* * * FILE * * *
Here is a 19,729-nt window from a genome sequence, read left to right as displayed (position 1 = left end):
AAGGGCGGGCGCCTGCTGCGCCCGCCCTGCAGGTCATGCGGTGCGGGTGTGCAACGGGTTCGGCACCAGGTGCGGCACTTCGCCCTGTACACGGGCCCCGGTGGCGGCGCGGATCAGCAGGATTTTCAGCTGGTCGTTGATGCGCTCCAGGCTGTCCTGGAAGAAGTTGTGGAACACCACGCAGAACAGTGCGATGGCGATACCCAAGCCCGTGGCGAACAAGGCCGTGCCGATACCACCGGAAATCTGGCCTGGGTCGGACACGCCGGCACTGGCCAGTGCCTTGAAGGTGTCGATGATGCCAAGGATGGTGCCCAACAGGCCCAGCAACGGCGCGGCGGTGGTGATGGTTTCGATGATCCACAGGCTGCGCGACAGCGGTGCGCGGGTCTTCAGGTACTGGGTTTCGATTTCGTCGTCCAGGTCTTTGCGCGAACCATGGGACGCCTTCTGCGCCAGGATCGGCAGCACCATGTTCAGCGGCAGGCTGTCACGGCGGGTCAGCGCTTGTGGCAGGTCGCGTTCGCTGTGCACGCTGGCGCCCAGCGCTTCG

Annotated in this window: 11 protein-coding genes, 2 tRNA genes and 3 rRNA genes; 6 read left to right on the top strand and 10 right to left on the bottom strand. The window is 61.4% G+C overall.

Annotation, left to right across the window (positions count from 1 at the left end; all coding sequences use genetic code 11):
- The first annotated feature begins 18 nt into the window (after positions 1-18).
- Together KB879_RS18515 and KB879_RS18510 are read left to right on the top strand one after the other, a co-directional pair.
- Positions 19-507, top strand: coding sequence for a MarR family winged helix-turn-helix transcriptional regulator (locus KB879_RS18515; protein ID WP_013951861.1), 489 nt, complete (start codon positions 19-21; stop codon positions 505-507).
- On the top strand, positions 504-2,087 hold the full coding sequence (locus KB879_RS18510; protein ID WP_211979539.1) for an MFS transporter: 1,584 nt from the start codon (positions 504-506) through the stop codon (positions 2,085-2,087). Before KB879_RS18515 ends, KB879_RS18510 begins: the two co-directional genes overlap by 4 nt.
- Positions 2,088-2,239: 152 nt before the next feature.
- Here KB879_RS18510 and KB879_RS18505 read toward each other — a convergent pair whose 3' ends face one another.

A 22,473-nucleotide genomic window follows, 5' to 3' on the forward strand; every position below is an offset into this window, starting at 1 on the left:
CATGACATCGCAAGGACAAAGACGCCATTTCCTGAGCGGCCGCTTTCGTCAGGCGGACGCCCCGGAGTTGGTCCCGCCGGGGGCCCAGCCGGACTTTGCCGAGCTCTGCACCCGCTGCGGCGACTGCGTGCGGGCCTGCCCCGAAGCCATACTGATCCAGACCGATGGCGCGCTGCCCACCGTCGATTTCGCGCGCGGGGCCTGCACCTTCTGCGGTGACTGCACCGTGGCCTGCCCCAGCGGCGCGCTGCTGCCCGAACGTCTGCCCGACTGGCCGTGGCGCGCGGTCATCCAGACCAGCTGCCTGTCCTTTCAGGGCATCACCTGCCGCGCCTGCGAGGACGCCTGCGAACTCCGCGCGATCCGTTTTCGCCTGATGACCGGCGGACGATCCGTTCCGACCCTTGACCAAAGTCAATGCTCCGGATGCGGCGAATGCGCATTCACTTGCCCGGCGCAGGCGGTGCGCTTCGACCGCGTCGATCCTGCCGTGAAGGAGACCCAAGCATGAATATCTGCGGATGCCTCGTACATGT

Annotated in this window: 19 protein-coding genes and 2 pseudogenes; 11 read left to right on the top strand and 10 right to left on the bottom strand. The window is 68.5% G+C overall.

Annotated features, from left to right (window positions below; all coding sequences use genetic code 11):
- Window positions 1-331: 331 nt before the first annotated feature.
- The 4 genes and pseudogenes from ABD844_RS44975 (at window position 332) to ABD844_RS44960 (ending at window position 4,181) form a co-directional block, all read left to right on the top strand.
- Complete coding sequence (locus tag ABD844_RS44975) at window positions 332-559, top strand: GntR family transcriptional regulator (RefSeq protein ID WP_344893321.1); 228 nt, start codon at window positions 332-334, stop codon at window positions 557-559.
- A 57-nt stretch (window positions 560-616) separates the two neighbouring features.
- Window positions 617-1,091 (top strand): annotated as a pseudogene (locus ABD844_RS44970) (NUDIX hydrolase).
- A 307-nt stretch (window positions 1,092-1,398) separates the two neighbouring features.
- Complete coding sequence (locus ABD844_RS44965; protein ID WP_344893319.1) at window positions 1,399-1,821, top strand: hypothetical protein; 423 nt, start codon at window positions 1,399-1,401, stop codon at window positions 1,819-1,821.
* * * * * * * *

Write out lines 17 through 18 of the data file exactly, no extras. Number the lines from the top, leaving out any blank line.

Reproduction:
- Complete coding sequence (locus tag ABD844_RS44975) at window positions 332-559, top strand: GntR family transcriptional regulator (RefSeq protein ID WP_344893321.1); 228 nt, start codon at window positions 332-334, stop codon at window positions 557-559.
- A 57-nt stretch (window positions 560-616) separates the two neighbouring features.